How to wear your dad’s suit and look like Lady Gaga

Image via Instagram @marcjacobs

Words by Ruby Staley

The real power shoulder.

In the depths of my parent’s walk-in wardrobe in front of the body length mirror, I indulged in a round of dress-ups.

After wading my way through my mum’s ‘going-out dresses’ and ugly capri pants, I set my sights on dad’s side of the room. In a quest to recreate the oversized suiting I’d seen at the Spring/Summer 2020 shows this September, my dad’s wardrobe was more attractive. Though I never thought I’d say it, what hung in his closet was a beacon of a more 2019 sartorial finesse.

As is the new way with fashion’s seasonality, it seems that contemporary runways are playing catch up with pop and Internet culture rather than the other way around.

So while my inspiration stemmed from the street style I’d seen peppering the footpaths of fashion capitals, my mission was mostly inspired by the oversized Marc Jacobs suit Lady Gaga donned to ELLE’s Women in Hollywood event.

I reminisced on Gaga’s moving acceptance speech in which she addressed her wardrobe choice, and explained that Jacobs’ daring design had brought her to tears. This cascade of emotion upon first sighting was repeated in the way she felt when she first put it on, and the process of dressing became an act of power reclamation.

“In this suit, I felt the truth of who I am well up in my gut,” said Gaga.

So off I went, my dad’s well-loved suit in hand, to find my own version of Gaga’s inner truth.

But after throwing on ill-fitted blazer after ill-fitted blazer, I just felt tiny. Swallowed up by piles of tweed and starched cotton, I didn’t feel empowered at all.

I shifted and twisted my body in various angles in the hope I would somewhat resemble Gaga or, at the least, a runway model in the oversized, ill-fitting combo. But it was to no avail.

I realised that attempting to replicate Gaga’s suit – one that had been custom created by one of the biggest fashion designers in the world – was a recipe for failure. I had to re-appropriate this trend to suit my body and my style (sans a tailor, designer and stylist).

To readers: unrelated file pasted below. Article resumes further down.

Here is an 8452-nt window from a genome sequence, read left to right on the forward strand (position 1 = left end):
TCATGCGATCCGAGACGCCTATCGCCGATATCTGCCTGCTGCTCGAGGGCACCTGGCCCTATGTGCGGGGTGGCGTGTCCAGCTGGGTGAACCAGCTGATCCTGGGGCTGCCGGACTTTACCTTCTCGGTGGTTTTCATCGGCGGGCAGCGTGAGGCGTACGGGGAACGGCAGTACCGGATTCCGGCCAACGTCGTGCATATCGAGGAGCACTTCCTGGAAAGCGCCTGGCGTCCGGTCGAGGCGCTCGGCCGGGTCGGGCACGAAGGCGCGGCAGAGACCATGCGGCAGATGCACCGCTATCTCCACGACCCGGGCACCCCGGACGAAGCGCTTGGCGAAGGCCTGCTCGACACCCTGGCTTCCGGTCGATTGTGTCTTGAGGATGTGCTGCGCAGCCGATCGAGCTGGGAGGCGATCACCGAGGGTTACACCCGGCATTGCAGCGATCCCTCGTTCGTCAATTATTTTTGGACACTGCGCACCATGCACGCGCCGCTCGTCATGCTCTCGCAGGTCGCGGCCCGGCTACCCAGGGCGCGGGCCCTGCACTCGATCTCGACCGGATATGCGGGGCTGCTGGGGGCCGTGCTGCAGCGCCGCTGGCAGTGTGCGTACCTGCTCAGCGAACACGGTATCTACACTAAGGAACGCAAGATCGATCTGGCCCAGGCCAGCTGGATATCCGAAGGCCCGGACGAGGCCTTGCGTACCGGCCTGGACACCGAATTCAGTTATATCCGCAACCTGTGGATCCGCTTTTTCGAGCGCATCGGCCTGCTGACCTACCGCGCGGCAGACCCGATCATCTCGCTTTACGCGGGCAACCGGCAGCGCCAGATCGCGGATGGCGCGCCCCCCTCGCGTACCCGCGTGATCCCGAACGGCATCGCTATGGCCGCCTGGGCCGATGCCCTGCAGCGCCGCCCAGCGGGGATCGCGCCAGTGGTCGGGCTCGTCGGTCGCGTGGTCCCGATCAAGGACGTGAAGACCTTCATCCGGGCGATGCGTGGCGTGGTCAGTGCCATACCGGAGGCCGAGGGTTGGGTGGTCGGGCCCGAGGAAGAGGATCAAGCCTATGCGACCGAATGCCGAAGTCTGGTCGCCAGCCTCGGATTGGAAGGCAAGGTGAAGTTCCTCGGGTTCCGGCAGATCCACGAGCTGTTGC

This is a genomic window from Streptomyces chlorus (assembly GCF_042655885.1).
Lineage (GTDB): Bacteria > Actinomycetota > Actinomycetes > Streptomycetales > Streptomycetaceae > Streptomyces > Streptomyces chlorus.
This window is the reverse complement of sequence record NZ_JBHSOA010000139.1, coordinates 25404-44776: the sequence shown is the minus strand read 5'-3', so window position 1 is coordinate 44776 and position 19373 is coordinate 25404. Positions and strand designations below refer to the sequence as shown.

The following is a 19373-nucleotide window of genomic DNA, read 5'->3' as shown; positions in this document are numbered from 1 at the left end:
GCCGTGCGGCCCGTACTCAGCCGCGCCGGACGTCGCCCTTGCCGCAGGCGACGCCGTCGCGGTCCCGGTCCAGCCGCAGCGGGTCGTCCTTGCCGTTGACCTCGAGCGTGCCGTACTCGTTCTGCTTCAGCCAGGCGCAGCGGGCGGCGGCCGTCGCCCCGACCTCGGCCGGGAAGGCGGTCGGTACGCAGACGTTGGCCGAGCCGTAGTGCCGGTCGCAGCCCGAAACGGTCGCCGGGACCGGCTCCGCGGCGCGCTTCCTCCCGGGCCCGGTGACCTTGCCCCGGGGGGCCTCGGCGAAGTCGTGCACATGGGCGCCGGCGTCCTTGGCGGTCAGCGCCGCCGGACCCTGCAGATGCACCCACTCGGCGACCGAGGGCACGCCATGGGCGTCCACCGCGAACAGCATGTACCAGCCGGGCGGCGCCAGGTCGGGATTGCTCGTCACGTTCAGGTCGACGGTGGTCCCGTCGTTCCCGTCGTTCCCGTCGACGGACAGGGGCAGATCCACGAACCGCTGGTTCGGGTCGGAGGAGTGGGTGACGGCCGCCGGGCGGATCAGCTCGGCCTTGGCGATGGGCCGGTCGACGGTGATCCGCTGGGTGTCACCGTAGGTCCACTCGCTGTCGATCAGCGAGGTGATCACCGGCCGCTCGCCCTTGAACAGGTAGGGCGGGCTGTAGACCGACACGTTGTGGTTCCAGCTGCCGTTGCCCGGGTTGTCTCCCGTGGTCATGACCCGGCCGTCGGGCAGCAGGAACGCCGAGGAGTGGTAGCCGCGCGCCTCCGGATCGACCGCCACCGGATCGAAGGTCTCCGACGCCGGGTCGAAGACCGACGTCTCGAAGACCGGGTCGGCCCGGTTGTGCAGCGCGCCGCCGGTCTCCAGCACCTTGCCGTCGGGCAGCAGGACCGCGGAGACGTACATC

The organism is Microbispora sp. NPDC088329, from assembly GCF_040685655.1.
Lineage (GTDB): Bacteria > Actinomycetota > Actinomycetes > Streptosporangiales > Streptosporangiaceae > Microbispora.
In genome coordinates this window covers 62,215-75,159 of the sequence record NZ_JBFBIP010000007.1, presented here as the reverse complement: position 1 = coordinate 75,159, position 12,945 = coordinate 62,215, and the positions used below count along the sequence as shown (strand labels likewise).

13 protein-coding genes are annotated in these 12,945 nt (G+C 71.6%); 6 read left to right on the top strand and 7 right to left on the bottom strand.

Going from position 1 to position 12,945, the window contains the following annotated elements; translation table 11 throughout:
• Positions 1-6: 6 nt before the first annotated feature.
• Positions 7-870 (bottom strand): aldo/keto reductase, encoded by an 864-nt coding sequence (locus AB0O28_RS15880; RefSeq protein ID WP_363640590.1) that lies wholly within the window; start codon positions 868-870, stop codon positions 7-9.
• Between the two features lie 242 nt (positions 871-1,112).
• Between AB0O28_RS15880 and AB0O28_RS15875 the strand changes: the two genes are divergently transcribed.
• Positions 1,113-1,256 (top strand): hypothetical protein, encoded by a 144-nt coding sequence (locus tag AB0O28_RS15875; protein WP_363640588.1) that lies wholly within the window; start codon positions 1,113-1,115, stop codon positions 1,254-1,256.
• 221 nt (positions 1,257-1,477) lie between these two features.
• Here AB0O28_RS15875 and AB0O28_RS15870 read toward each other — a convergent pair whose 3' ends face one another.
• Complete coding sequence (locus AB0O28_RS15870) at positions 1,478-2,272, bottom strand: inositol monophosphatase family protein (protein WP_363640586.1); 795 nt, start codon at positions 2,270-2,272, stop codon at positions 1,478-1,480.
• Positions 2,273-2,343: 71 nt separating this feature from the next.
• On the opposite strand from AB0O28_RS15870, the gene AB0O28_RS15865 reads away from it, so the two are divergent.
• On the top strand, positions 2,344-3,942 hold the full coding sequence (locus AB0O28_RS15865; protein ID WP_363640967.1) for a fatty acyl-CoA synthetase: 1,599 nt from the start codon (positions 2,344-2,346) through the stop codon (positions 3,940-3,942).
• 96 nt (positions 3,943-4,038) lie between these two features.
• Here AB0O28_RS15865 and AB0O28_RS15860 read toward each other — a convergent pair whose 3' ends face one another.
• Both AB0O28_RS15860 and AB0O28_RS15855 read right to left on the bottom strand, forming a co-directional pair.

I would have to do it on my own.

After trying and failing and then trying again, I decided to take a different approach and incorporate bits and pieces into my existing outfits – rather than wearing my dad’s gear from head to toe. Abiding by a few guidelines, but not restricted to, I navigated this fun (and eco-friendly) trend.

1. When in doubt, pick one

Sometimes – particularly in my case – separating the suit pieces can be the solution. Wearing an oversized blazer as a dress, with a large shirt underneath for extra thigh coverage can do the trick. Alternatively, wearing some oversized slacks with a belt and a fitted sleeveless shirt might offer some much-needed shaping.

2. Don’t be afraid to tailor the tailored

For the suits your dad is finished with, make it your own. Don’t be afraid to cut, crop and alter a vintage pair of pants, or a jacket that just isn’t right. Cinching the waist or taking up the hem can do wonders.

3. Jewels, jewels and jewels

Adding a bit of femininity is the pay-off for losing shape in the oversized silhouette, so for those who prefer androgyny maybe leave this glam aside. Jazzing up a simple blazer or suit with a stack of necklaces or a pair of heavy earrings takes you from drab-dad to silver fox.

4. Choose your base layer

While jewellery adds some top-level drama to your ensemble, a base layer is just as important. Choose a stiff collared shirt for a ‘70s librarian look, a racerback singlet for more figure-hugging masculinity, or a flowy silk button-up for a more timeless French je ne sais quoi.

5. If the hems touch the ground, try again

Quickly hemming or cropping a lengthy pair of trousers can make a world of difference. Unless you are in the 0.1% of the population who enjoy wearing 6-inch heels on the daily, I’d opt out of the overly long pants – not just for your benefit but also for the cuffs’ sake.

So go, wear that suit, save the world and make me and Gaga proud.

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